We have found three hours is an effective session length. Often, the best time to do a session is on a Saturday from 9:00am - 12:00pm. Saturday sessions ensure the lab does not interfere with any after-school activities. The time may seem a little early, but keeping the students there until after noon may make it necessary to provide snacks or lunch, which is outside the budget of most programs. End your sessions by providing opportunities for participants to give feedback on the day's activity, which will assist you in module design. It is acceptable to hold sessions during school or after school as well. Please work with your partner school to determine the best time. Three to six sessions a semester is a good long-term goal for your program. Start very slowly and build up.

A module is a completely self-contained MindSET activity that is designed to illustrate application of math and science concepts in engineering product development. The module should be appropriate for the grade levels being taught. A module should include a detailed materials list, some kind of theoretical component, and instructions for a kinesthetic component. If there are worksheets for the students to complete, the worksheets and an answer key should be included. A digital version of the module should be stored as one single document or ZIP file that includes everything but the actual physical materials, which a chapter should be able to find easily after referring to the detailed materials list. A module should illustrate concepts at the different grade levels, and should clearly indicate its target age group. A simple way to create a module is to start with an important mathematical concept or set of concepts. From there, create a kinesthetic activity that quantitatively applies those concepts to problems related to engineering. Lectures or worksheets may be devised as necessary to assist in communicating the core concepts of the module. A good approach is to partner with math and science teachers in your target schools in the development of your modules. Essentially, your modules should incorporate the teaching and learning objectives of the curriculum.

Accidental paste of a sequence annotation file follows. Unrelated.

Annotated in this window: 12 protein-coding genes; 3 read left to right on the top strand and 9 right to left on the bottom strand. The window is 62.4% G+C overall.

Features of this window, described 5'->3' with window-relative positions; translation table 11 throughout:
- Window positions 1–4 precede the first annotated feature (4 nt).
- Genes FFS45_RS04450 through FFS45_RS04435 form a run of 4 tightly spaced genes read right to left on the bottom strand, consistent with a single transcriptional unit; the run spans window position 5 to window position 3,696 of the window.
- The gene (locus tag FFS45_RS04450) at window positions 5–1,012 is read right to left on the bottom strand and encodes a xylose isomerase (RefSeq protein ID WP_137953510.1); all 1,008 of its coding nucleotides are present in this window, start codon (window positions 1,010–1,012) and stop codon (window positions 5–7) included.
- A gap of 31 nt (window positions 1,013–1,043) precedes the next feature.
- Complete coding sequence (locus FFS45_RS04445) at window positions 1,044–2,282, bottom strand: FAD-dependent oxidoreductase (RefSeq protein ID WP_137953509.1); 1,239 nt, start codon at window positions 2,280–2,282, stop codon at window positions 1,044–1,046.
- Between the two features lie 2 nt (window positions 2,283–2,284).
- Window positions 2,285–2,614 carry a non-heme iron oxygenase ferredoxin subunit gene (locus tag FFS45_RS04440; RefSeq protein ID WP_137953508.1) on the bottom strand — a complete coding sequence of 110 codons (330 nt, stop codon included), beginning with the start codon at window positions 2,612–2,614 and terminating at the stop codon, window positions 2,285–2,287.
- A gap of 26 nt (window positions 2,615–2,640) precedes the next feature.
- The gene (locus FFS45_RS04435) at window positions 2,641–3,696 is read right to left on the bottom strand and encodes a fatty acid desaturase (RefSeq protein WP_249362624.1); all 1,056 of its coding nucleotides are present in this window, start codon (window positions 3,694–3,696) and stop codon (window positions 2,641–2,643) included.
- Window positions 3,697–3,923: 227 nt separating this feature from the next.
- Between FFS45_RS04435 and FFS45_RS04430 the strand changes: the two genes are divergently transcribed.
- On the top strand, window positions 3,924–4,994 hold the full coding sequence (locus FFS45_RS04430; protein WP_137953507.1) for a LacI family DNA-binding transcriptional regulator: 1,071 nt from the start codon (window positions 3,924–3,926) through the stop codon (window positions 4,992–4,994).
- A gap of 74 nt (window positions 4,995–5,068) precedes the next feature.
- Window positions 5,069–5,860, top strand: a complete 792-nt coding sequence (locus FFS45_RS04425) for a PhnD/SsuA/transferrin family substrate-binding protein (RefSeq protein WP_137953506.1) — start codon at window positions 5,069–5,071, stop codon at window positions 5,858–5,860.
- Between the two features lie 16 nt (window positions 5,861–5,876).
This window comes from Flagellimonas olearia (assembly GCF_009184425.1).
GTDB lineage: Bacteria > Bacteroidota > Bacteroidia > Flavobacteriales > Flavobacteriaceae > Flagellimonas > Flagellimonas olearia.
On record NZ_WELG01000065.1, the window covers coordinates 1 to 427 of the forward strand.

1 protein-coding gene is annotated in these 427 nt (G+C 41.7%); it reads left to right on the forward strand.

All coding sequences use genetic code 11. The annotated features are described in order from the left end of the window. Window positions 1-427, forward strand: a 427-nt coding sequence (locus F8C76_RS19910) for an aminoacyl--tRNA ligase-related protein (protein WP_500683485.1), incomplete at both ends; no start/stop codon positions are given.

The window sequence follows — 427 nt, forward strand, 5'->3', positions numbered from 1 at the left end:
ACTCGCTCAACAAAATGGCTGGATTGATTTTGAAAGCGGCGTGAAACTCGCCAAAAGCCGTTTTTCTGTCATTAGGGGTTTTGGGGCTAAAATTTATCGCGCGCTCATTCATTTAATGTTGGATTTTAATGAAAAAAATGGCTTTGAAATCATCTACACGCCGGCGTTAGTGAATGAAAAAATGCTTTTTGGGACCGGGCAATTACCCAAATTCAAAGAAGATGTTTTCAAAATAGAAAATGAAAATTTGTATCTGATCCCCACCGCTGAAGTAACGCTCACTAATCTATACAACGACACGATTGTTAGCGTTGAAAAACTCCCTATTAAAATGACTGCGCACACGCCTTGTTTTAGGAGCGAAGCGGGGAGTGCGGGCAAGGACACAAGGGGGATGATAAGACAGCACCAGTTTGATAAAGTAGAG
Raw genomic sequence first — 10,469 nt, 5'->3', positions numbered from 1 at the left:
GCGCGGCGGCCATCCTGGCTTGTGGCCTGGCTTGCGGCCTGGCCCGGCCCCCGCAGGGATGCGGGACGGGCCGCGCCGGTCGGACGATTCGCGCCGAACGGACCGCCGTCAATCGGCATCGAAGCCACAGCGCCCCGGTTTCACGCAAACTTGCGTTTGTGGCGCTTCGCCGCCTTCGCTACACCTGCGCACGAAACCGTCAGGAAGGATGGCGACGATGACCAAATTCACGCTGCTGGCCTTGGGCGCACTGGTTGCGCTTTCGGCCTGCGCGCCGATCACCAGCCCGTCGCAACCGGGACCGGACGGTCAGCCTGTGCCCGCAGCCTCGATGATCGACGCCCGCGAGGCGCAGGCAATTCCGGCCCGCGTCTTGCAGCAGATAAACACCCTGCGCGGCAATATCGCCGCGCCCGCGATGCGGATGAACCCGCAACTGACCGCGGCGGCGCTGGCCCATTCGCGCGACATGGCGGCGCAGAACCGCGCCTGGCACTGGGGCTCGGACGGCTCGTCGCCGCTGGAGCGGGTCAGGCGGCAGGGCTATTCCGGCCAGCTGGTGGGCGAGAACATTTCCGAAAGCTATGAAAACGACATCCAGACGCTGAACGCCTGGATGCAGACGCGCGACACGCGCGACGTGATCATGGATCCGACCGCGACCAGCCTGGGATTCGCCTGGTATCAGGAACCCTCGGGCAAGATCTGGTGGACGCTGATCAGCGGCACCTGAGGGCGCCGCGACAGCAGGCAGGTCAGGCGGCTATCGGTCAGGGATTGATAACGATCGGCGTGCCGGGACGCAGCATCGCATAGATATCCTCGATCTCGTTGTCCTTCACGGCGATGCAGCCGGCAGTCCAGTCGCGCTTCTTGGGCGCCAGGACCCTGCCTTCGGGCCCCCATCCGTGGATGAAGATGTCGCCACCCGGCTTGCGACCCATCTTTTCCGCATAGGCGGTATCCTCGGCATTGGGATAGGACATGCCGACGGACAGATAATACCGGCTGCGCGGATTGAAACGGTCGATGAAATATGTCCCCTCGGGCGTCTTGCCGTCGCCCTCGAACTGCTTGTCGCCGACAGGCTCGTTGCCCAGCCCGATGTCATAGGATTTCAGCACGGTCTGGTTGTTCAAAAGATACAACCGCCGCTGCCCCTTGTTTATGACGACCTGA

No. First, there are modules available for download on this site. Second, since a large amount of work can go into developing any single module and new modules must be approved by the NMC. We advise using existing modules, which can be tailored to your specific needs. You can also partner with or recruit other organizations to design modules with you.

Absolutely not. Many low-performing students are those whose families are facing financial hardship, or whose parents are not enthusiastic enough about math and science to pay for their children to attend an extracurricular activity. Also, the cooperation of school districts is vital for your survival and your success. Districts are much more willing to believe that your main interest is benefiting the students if you are free of charge. Many schools will also ask if you charge for your sessions before they will agree to hand out fliers.